Kirwan-Blanding trees

Only a few trees in the former Kirwan-Blanding complex were spared.

When I heard that the Kirwin-Blanding complex was going to be removed, I was very pleased to hear that plans for replacement dorm included adjacent greenspace. It seems that places for students to relax outdoors have become harder and harder to find as the university continues to grow.

As the plans for the “UK Green” began to develop, I was excited that Eric Monday, UK’s Executive Vice President for Finance and Administration, stated that the trees that dot the area would be preserved. When I hear that trees will be “preserved,” I would hope to be able to take that at face value — that protected trees would not be damaged in any way, or even be at risk of potential harm.

Imagine my surprise at finding a heap of fresh wood chips and large logs in the middle of the Kirwin-Blanding complex, and dozens of trees missing early Wednesday morning. The shady canopy of stately white oaks, peacefully swaying pines, and elegantly flowered magnolias has been razed into a wasteland of bulldozer tracks. How are we making a greenspace by removing the green?

Many of the trees had diameters of over 20 inches, and some over 30 inches. These are large trees that provide many benefits, including shade, carbon sequestration, and stormwater management. The 30-inch wide white oak that was removed from the lawn facing Complex Drive helped to mitigate 5,128 gallons of stormwater a year and annually absorbed over 200 pounds of atmospheric CO2, the greenhouse gas driving climate change.

When you start to consider that this is only one tree, and more than 240 trees have been or will be removed, it is clear that we are throwing away a huge number of ecosystem benefits that save us money.

Kirwan-Blanding trees 2

Where once stood three large white oaks, as well as dogwoods and hornbeams, now only a single holly stands.

The massive sewer projects occurring on campus are directly tied to an inability to manage stormwater, yet we are cutting down some of our best resources to fix the problem. Having trees around is not only a financial benefit, but helps to improve mental health, something the university has struggled to address.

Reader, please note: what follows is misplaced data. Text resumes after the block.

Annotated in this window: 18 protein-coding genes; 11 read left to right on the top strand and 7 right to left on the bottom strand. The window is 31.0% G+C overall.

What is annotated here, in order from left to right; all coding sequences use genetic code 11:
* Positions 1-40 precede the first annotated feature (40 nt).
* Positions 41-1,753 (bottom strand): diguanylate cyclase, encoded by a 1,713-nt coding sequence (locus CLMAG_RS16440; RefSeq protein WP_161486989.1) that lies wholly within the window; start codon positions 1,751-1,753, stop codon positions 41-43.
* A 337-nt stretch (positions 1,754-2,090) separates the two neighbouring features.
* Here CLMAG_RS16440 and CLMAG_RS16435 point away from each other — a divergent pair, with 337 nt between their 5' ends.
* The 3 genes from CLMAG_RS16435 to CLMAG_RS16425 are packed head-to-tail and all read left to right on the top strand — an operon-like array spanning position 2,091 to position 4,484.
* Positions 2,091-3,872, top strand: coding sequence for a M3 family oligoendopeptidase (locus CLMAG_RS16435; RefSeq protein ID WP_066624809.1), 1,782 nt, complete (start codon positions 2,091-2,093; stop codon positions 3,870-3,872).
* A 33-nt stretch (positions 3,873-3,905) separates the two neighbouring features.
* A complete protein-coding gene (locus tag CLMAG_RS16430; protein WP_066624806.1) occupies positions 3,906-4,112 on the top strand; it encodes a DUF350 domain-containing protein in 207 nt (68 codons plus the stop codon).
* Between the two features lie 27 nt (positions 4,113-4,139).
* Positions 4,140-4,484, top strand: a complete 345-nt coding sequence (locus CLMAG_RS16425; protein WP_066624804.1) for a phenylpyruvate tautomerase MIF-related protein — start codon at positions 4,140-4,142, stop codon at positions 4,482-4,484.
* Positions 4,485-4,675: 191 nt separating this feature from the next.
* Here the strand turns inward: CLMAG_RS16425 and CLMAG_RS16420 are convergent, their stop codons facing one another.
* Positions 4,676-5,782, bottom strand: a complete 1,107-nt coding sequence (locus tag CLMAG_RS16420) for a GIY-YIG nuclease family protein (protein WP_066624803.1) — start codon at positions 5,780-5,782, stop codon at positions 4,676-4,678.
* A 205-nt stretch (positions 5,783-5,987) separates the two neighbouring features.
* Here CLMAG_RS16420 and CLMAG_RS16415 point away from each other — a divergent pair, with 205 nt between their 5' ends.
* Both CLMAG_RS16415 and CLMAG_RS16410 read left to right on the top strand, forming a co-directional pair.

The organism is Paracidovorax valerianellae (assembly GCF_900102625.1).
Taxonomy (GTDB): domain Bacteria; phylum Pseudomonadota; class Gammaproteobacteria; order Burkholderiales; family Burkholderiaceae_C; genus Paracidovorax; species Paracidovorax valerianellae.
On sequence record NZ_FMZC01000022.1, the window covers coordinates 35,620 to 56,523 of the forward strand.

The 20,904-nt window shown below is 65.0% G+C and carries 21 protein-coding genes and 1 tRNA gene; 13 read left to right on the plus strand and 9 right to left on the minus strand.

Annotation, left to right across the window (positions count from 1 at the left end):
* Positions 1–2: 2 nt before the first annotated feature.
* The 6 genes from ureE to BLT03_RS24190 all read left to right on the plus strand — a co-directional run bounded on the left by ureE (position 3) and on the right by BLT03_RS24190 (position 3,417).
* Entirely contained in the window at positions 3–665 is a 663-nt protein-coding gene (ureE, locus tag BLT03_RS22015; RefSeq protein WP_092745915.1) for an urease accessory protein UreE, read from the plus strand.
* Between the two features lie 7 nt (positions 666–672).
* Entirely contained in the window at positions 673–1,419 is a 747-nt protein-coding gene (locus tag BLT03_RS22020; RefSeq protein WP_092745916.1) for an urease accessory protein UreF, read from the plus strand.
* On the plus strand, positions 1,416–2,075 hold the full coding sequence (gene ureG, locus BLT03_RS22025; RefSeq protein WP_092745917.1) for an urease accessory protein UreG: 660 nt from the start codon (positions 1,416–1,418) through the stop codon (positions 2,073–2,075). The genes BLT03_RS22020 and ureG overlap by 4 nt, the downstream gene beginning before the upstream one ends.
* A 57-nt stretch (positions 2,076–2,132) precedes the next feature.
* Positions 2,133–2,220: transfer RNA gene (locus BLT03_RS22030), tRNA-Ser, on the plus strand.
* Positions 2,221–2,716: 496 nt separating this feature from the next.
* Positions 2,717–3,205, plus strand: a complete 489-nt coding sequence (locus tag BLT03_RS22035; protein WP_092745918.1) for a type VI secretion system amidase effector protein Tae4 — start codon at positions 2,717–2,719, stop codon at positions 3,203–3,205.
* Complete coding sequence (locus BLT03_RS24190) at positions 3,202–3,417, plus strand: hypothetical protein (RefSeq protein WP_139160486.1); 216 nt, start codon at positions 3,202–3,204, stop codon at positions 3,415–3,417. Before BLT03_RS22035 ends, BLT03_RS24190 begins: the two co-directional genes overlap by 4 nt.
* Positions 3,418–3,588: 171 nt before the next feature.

These benefits won’t come back for a long time. The large trees that were cut down had been alive for decades, and it will take that long for whatever new trees are planted in their place to begin to equate. We don’t have that long. I wouldn’t be surprised if the new dorm being built in that space has a lifespan of less than twenty years before the building and its surrounding trees are torn down again.

I understand that UK is growing and must meet the needs of its students, but I believe we can do a better job of protecting our natural resources while fulfilling our duties. We must have a long-term view in place when taking on large projects like this.

We need designs that will integrate with the existing trees, not destroy them, and we need buildings that will last so we can allow large trees to have the time to grow. We have great minds at UK, and I know that we can rise to the challenge and create a future for our campus that respects the value of the landscape and can work to enhance it, not destroy it.

The only way we can bring about these changes is by being vocal. Students hold power and we must be aware of that and know that we can use it to hold the university responsible. Whether you care about the environment, mental health, or aesthetics, this kind of project is an attack on all of these.

This kind of thing will happen again and it is fair for us to be angry, but we must channel our anger into building the campus in which we want to learn and live.